Our current linear, take-make-waste consumer model is leading to ever escalating climate change that will see temperature increases by as much as 6 degrees Celsius. That might be a worse-case scenario by some observers, but at this pace we’re likely to see a 3-degree increase. Simply, if we continue at this rate, we’ll emit 65 billion tonnes of greenhouse gas emissions in 2030 and further exacerbate the problem.
The 2021 Circularity Gap Report warns that we need to reduce global emissions and reduce our total material footprint. The solution comes in a more circular economy that regenerates products and materials to decrease waste and pollution.
The report suggests that if we change the way we produce and consume materials and double global circularity, we can make a big impact. By cutting our global emissions by more than one-third and reducing our total material footprint by more than one-quarter before 2032, we can keep temperatures from rising more than 2 degrees.
Businesses can be what propels this movement forward. Let’s look at some examples already underway.
Eliminating automotive waste
The automotive industry is ripe with opportunities to reduce waste. This could involve recycling materials like metal, solvents, batteries, plastics, and glass. Doing so could help address some of the environmental concerns and help us move to a more circular economy.
Consider the example of Subaru. The company has been in the business of reducing waste and recycling for more than a decade. Back in 2010, Subaru recycled 25,164 tons of scrap metal, 1,378 tons of cardboard and paper, and 75 tons of wood. Then in 2012, the company achieved ISO 50001 Energy Management Certification for energy management strategies to increase energy efficiency, reduce costs, and improve energy performance.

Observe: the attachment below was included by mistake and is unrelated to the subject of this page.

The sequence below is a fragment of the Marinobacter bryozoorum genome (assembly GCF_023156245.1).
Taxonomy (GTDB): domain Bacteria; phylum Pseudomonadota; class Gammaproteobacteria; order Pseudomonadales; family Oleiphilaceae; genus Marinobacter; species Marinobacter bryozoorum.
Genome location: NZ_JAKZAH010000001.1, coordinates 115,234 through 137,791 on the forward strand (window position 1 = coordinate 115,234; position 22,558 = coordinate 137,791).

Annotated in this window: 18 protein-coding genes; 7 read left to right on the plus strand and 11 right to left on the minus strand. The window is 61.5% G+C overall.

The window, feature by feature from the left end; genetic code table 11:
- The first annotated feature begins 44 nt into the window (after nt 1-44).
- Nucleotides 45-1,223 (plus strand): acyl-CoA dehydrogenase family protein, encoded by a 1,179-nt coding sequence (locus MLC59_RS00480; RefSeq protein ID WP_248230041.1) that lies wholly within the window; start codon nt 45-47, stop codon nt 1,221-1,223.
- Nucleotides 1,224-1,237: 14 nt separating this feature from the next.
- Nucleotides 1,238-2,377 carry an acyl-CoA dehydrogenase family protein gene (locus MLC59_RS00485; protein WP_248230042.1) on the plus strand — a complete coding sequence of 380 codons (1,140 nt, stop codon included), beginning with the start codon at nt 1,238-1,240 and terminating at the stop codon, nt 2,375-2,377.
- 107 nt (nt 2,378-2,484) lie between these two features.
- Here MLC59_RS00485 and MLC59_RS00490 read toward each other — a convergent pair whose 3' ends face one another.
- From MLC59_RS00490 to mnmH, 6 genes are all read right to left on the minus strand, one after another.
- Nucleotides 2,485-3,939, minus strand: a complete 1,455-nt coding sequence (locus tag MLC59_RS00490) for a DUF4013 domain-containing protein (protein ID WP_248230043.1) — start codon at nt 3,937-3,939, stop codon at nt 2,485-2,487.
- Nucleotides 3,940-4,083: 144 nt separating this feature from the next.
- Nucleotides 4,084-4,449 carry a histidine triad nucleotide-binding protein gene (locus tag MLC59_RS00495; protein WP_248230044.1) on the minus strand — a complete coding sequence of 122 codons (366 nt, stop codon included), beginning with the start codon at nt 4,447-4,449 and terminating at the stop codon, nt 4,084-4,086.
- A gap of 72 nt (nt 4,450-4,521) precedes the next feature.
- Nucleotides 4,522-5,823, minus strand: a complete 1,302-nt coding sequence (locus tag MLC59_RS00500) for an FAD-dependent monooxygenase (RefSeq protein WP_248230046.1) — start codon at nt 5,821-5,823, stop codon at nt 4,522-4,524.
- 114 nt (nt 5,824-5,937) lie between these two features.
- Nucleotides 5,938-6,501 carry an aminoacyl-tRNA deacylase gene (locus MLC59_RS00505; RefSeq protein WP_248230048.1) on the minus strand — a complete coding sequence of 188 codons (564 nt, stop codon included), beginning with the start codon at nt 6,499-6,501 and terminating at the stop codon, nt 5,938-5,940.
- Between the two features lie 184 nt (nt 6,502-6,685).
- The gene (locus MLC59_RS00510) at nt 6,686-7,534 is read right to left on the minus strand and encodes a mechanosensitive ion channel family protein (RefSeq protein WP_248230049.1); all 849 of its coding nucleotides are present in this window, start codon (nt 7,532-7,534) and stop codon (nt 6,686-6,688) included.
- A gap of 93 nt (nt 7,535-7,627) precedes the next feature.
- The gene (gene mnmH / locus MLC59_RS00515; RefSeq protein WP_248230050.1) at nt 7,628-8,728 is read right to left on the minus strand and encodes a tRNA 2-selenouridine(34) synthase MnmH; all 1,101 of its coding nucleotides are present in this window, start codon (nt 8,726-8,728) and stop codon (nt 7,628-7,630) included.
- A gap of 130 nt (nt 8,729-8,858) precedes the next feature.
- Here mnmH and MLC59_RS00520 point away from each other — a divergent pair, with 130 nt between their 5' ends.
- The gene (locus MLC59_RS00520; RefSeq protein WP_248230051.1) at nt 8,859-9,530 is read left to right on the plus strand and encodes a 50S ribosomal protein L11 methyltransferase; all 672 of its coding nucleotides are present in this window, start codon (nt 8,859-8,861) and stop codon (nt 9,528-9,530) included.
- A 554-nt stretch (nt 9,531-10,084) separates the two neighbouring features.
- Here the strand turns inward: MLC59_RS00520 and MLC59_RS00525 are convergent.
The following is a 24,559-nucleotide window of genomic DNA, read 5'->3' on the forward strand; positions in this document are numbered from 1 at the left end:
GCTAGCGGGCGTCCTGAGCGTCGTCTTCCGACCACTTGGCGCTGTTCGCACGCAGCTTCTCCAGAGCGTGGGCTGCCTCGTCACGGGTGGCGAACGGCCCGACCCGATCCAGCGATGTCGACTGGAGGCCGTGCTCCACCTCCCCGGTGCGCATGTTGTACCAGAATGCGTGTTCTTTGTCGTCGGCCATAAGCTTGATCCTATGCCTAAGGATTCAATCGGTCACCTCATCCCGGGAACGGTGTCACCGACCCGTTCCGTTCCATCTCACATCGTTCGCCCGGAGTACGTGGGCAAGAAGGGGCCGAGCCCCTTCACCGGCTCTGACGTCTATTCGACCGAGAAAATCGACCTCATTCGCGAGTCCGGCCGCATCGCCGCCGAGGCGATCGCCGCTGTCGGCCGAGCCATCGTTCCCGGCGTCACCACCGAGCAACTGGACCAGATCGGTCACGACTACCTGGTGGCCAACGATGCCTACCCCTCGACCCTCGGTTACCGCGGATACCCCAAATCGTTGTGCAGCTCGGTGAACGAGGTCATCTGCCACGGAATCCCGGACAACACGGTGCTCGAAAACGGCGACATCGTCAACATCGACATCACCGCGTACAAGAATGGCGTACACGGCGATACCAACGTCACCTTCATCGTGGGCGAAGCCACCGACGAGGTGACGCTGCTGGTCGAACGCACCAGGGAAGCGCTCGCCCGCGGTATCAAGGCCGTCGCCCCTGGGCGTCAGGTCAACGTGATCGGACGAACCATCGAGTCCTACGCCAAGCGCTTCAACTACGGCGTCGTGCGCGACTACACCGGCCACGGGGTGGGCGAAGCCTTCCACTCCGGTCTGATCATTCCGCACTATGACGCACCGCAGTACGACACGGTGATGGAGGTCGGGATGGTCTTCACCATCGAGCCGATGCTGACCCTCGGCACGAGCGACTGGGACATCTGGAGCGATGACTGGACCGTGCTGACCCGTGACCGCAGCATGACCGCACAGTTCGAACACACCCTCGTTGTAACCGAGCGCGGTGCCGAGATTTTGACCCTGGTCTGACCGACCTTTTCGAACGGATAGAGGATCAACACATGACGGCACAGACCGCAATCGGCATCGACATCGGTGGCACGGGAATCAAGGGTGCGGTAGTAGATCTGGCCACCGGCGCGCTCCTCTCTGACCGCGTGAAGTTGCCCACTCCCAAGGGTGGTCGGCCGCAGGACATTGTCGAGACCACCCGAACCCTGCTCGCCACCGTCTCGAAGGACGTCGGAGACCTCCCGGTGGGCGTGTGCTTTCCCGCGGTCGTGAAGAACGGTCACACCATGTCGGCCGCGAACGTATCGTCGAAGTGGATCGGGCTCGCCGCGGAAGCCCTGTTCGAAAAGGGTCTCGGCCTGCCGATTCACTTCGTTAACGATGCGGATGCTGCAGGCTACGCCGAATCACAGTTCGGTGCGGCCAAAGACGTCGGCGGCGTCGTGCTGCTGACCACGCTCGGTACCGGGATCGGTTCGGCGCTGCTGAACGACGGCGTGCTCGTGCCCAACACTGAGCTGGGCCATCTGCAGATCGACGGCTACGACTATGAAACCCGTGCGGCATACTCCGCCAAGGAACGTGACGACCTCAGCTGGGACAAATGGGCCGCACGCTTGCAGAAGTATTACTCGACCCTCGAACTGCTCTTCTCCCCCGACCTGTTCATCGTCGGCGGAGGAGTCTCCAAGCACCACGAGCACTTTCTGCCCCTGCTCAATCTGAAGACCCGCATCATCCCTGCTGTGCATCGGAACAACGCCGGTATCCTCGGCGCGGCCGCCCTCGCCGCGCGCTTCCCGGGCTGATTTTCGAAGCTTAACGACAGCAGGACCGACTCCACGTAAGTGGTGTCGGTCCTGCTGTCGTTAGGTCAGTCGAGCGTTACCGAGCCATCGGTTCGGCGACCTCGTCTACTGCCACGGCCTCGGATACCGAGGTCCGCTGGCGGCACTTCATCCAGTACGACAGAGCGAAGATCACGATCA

Perhaps what is most impressive is this automaker managed to transform its automotive assembly plant in Indiana into a zero-landfill factory.
What if there is an opportunity for automation and technology to help us move to a more circular economy as well?
As an example, Toyota leverages lean manufacturing. The Toyota Production System is based on two concepts: jidoka, which can be loosely translated as automation with a human touch, and just-in-time delivery. This production control system is based on many years of continuous improvements with the objective of making and delivering the vehicles ordered by customers in the quickest and most efficient way. The result is eliminating waste and increased productivity.
Tech companies step up
Many technology companies are looking at how to solve this take-make-waste problem. Microsoft has committed to achieve its zero waste goals by 2030, which marks the third endeavor in Microsoft’s environmental sustainability initiative focused on carbon, water, and waste.
The company is building Microsoft Circular Centers to reuse and repurpose servers and hardware. It is also eliminating single-use plastics in packaging and is employing technology to improve waste accounting.
Microsoft also aims to achieve — at a minimum — a 75 percent diversion of construction and demolition waste for all projects.
Meanwhile, since 2008 Google has made a concerted effort to limit waste going into landfills throughout its Bay Area campuses. Google has adopted new programs, increased training of cafe and janitorial staff, and implemented behavior change tactics to make strides in this effort.